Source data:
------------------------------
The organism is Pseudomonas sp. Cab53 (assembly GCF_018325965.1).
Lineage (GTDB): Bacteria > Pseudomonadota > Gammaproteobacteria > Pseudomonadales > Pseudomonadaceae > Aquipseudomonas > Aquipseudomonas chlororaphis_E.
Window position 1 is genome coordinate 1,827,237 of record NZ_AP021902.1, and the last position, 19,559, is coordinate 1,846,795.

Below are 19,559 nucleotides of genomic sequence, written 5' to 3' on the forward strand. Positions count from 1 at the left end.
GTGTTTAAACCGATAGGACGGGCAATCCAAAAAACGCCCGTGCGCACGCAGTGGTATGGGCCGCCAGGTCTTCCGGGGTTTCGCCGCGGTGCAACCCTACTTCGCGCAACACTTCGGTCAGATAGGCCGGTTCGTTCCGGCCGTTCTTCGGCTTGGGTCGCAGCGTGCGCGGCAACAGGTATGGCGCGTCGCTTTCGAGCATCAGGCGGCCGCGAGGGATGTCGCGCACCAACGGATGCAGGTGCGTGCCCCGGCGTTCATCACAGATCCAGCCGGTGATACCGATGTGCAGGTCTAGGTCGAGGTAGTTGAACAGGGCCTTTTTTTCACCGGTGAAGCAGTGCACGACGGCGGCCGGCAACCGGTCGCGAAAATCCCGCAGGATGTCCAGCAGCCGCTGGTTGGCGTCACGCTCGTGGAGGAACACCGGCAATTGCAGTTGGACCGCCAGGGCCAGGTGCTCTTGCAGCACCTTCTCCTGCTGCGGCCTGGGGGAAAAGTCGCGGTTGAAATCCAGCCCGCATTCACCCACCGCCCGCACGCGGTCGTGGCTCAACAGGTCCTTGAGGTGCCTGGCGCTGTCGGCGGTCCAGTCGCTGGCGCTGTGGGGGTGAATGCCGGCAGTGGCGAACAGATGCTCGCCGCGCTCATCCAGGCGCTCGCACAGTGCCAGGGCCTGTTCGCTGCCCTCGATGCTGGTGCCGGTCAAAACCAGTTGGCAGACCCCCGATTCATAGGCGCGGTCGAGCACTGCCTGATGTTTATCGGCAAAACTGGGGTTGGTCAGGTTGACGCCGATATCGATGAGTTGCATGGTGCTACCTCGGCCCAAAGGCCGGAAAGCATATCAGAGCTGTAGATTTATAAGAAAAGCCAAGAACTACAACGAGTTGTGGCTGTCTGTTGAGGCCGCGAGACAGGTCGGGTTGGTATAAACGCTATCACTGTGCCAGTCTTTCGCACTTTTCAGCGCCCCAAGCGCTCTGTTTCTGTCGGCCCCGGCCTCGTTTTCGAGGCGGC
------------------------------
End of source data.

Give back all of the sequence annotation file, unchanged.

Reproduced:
The organism is Pseudomonas sp. Cab53 (assembly GCF_018325965.1).
Lineage (GTDB): Bacteria > Pseudomonadota > Gammaproteobacteria > Pseudomonadales > Pseudomonadaceae > Aquipseudomonas > Aquipseudomonas chlororaphis_E.
Window position 1 is genome coordinate 1,827,237 of record NZ_AP021902.1, and the last position, 19,559, is coordinate 1,846,795.

Below are 19,559 nucleotides of genomic sequence, written 5' to 3' on the forward strand. Positions count from 1 at the left end.
GTGTTTAAACCGATAGGACGGGCAATCCAAAAAACGCCCGTGCGCACGCAGTGGTATGGGCCGCCAGGTCTTCCGGGGTTTCGCCGCGGTGCAACCCTACTTCGCGCAACACTTCGGTCAGATAGGCCGGTTCGTTCCGGCCGTTCTTCGGCTTGGGTCGCAGCGTGCGCGGCAACAGGTATGGCGCGTCGCTTTCGAGCATCAGGCGGCCGCGAGGGATGTCGCGCACCAACGGATGCAGGTGCGTGCCCCGGCGTTCATCACAGATCCAGCCGGTGATACCGATGTGCAGGTCTAGGTCGAGGTAGTTGAACAGGGCCTTTTTTTCACCGGTGAAGCAGTGCACGACGGCGGCCGGCAACCGGTCGCGAAAATCCCGCAGGATGTCCAGCAGCCGCTGGTTGGCGTCACGCTCGTGGAGGAACACCGGCAATTGCAGTTGGACCGCCAGGGCCAGGTGCTCTTGCAGCACCTTCTCCTGCTGCGGCCTGGGGGAAAAGTCGCGGTTGAAATCCAGCCCGCATTCACCCACCGCCCGCACGCGGTCGTGGCTCAACAGGTCCTTGAGGTGCCTGGCGCTGTCGGCGGTCCAGTCGCTGGCGCTGTGGGGGTGAATGCCGGCAGTGGCGAACAGATGCTCGCCGCGCTCATCCAGGCGCTCGCACAGTGCCAGGGCCTGTTCGCTGCCCTCGATGCTGGTGCCGGTCAAAACCAGTTGGCAGACCCCCGATTCATAGGCGCGGTCGAGCACTGCCTGATGTTTATCGGCAAAACTGGGGTTGGTCAGGTTGACGCCGATATCGATGAGTTGCATGGTGCTACCTCGGCCCAAAGGCCGGAAAGCATATCAGAGCTGTAGATTTATAAGAAAAGCCAAGAACTACAACGAGTTGTGGCTGTCTGTTGAGGCCGCGAGACAGGTCGGGTTGGTATAAACGCTATCACTGTGCCAGTCTTTCGCACTTTTCAGCGCCCCAAGCGCTCTGTTTCTGTCGGCCCCGGCCTCGTTTTCGAGGCGGC